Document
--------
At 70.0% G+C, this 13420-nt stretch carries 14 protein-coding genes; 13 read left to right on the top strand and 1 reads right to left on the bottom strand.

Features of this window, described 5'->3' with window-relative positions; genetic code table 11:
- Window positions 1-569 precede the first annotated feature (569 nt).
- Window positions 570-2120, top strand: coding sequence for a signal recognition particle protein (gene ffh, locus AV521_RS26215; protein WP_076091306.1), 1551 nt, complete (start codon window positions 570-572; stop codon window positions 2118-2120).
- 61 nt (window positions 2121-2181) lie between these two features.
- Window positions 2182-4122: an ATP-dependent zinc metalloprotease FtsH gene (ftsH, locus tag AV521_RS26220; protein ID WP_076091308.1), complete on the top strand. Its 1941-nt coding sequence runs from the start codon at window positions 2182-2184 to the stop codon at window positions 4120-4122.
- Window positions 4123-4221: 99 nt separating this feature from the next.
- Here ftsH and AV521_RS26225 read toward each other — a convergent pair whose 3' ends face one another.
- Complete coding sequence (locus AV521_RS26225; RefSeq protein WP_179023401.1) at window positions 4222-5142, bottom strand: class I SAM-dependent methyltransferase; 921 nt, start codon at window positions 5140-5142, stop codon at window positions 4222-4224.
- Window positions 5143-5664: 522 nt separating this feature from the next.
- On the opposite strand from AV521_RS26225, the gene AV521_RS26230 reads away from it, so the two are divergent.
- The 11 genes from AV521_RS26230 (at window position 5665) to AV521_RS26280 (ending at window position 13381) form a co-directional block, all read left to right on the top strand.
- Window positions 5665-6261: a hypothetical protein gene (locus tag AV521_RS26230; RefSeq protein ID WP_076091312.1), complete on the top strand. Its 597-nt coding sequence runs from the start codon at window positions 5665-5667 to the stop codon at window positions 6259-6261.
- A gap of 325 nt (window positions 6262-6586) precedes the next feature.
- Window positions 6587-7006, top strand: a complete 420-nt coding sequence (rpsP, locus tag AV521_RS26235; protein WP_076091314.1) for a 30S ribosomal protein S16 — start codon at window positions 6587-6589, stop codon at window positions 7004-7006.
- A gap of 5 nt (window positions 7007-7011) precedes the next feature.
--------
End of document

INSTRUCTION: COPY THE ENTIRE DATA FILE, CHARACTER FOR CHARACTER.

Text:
At 70.0% G+C, this 13420-nt stretch carries 14 protein-coding genes; 13 read left to right on the top strand and 1 reads right to left on the bottom strand.

Features of this window, described 5'->3' with window-relative positions; genetic code table 11:
- Window positions 1-569 precede the first annotated feature (569 nt).
- Window positions 570-2120, top strand: coding sequence for a signal recognition particle protein (gene ffh, locus AV521_RS26215; protein WP_076091306.1), 1551 nt, complete (start codon window positions 570-572; stop codon window positions 2118-2120).
- 61 nt (window positions 2121-2181) lie between these two features.
- Window positions 2182-4122: an ATP-dependent zinc metalloprotease FtsH gene (ftsH, locus tag AV521_RS26220; protein ID WP_076091308.1), complete on the top strand. Its 1941-nt coding sequence runs from the start codon at window positions 2182-2184 to the stop codon at window positions 4120-4122.
- Window positions 4123-4221: 99 nt separating this feature from the next.
- Here ftsH and AV521_RS26225 read toward each other — a convergent pair whose 3' ends face one another.
- Complete coding sequence (locus AV521_RS26225; RefSeq protein WP_179023401.1) at window positions 4222-5142, bottom strand: class I SAM-dependent methyltransferase; 921 nt, start codon at window positions 5140-5142, stop codon at window positions 4222-4224.
- Window positions 5143-5664: 522 nt separating this feature from the next.
- On the opposite strand from AV521_RS26225, the gene AV521_RS26230 reads away from it, so the two are divergent.
- The 11 genes from AV521_RS26230 (at window position 5665) to AV521_RS26280 (ending at window position 13381) form a co-directional block, all read left to right on the top strand.
- Window positions 5665-6261: a hypothetical protein gene (locus tag AV521_RS26230; RefSeq protein ID WP_076091312.1), complete on the top strand. Its 597-nt coding sequence runs from the start codon at window positions 5665-5667 to the stop codon at window positions 6259-6261.
- A gap of 325 nt (window positions 6262-6586) precedes the next feature.
- Window positions 6587-7006, top strand: a complete 420-nt coding sequence (rpsP, locus tag AV521_RS26235; protein WP_076091314.1) for a 30S ribosomal protein S16 — start codon at window positions 6587-6589, stop codon at window positions 7004-7006.
- A gap of 5 nt (window positions 7007-7011) precedes the next feature.